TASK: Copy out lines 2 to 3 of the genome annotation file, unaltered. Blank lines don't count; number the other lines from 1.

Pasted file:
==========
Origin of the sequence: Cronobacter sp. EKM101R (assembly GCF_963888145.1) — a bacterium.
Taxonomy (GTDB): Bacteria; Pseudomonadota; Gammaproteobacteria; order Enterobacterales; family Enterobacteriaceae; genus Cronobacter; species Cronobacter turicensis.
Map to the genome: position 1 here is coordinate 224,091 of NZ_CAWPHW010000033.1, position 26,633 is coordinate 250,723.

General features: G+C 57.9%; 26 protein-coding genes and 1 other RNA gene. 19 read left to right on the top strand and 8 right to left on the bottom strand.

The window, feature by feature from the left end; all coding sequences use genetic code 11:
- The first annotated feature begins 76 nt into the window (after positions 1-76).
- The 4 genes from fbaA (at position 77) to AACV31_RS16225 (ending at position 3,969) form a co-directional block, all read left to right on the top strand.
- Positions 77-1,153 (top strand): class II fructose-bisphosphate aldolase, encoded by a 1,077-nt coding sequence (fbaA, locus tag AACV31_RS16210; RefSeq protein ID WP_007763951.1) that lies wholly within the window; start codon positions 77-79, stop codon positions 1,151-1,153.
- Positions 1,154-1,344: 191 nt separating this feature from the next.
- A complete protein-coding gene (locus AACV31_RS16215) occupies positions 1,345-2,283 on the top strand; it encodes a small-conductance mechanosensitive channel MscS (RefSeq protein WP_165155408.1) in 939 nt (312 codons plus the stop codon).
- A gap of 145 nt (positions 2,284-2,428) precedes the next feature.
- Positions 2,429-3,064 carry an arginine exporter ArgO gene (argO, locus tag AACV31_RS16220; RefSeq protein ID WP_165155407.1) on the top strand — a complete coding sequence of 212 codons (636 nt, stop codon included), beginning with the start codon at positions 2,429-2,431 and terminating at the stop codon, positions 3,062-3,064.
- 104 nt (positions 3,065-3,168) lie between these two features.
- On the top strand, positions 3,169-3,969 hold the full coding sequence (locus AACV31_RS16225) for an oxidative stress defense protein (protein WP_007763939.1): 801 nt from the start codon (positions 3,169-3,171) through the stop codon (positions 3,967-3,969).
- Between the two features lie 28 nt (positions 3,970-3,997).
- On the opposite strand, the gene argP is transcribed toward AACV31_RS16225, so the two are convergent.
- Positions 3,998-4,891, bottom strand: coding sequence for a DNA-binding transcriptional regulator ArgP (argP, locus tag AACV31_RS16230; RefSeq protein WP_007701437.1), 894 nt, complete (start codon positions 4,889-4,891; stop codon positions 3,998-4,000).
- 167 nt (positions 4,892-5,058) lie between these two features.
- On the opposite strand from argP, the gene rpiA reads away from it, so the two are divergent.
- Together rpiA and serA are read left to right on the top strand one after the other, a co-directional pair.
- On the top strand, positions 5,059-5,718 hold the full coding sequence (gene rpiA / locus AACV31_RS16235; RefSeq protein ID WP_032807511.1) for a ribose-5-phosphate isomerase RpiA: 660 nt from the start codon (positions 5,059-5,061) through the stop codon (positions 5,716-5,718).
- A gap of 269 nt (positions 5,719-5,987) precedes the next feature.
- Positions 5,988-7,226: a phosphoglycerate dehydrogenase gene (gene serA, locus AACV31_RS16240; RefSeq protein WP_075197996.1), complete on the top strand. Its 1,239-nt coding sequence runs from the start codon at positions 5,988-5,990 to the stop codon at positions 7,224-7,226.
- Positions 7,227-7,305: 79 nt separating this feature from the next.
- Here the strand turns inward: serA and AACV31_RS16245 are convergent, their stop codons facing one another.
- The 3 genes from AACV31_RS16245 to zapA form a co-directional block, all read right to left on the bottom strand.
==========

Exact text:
Taxonomy (GTDB): Bacteria; Pseudomonadota; Gammaproteobacteria; order Enterobacterales; family Enterobacteriaceae; genus Cronobacter; species Cronobacter turicensis.
Map to the genome: position 1 here is coordinate 224,091 of NZ_CAWPHW010000033.1, position 26,633 is coordinate 250,723.